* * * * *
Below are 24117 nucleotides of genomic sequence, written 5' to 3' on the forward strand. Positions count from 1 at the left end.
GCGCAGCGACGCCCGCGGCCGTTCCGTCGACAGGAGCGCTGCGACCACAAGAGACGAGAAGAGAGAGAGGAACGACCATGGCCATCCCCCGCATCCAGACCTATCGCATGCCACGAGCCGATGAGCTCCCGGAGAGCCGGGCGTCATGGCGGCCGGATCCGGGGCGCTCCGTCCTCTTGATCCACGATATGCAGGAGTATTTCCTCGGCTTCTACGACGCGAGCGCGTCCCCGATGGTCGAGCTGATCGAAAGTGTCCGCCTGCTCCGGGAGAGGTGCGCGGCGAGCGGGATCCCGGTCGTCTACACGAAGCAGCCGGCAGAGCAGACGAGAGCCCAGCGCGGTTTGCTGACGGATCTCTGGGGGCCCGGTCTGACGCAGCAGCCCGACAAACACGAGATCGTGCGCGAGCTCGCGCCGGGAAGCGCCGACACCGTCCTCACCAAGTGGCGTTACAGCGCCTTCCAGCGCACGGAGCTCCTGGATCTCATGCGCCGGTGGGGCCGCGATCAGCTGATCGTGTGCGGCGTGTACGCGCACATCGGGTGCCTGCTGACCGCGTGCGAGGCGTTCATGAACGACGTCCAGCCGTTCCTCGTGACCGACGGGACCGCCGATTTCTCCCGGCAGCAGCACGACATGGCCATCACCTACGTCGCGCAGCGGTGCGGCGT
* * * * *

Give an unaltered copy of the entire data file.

Below are 24117 nucleotides of genomic sequence, written 5' to 3' on the forward strand. Positions count from 1 at the left end.
GCGCAGCGACGCCCGCGGCCGTTCCGTCGACAGGAGCGCTGCGACCACAAGAGACGAGAAGAGAGAGAGGAACGACCATGGCCATCCCCCGCATCCAGACCTATCGCATGCCACGAGCCGATGAGCTCCCGGAGAGCCGGGCGTCATGGCGGCCGGATCCGGGGCGCTCCGTCCTCTTGATCCACGATATGCAGGAGTATTTCCTCGGCTTCTACGACGCGAGCGCGTCCCCGATGGTCGAGCTGATCGAAAGTGTCCGCCTGCTCCGGGAGAGGTGCGCGGCGAGCGGGATCCCGGTCGTCTACACGAAGCAGCCGGCAGAGCAGACGAGAGCCCAGCGCGGTTTGCTGACGGATCTCTGGGGGCCCGGTCTGACGCAGCAGCCCGACAAACACGAGATCGTGCGCGAGCTCGCGCCGGGAAGCGCCGACACCGTCCTCACCAAGTGGCGTTACAGCGCCTTCCAGCGCACGGAGCTCCTGGATCTCATGCGCCGGTGGGGCCGCGATCAGCTGATCGTGTGCGGCGTGTACGCGCACATCGGGTGCCTGCTGACCGCGTGCGAGGCGTTCATGAACGACGTCCAGCCGTTCCTCGTGACCGACGGGACCGCCGATTTCTCCCGGCAGCAGCACGACATGGCCATCACCTACGTCGCGCAGCGGTGCGGCGT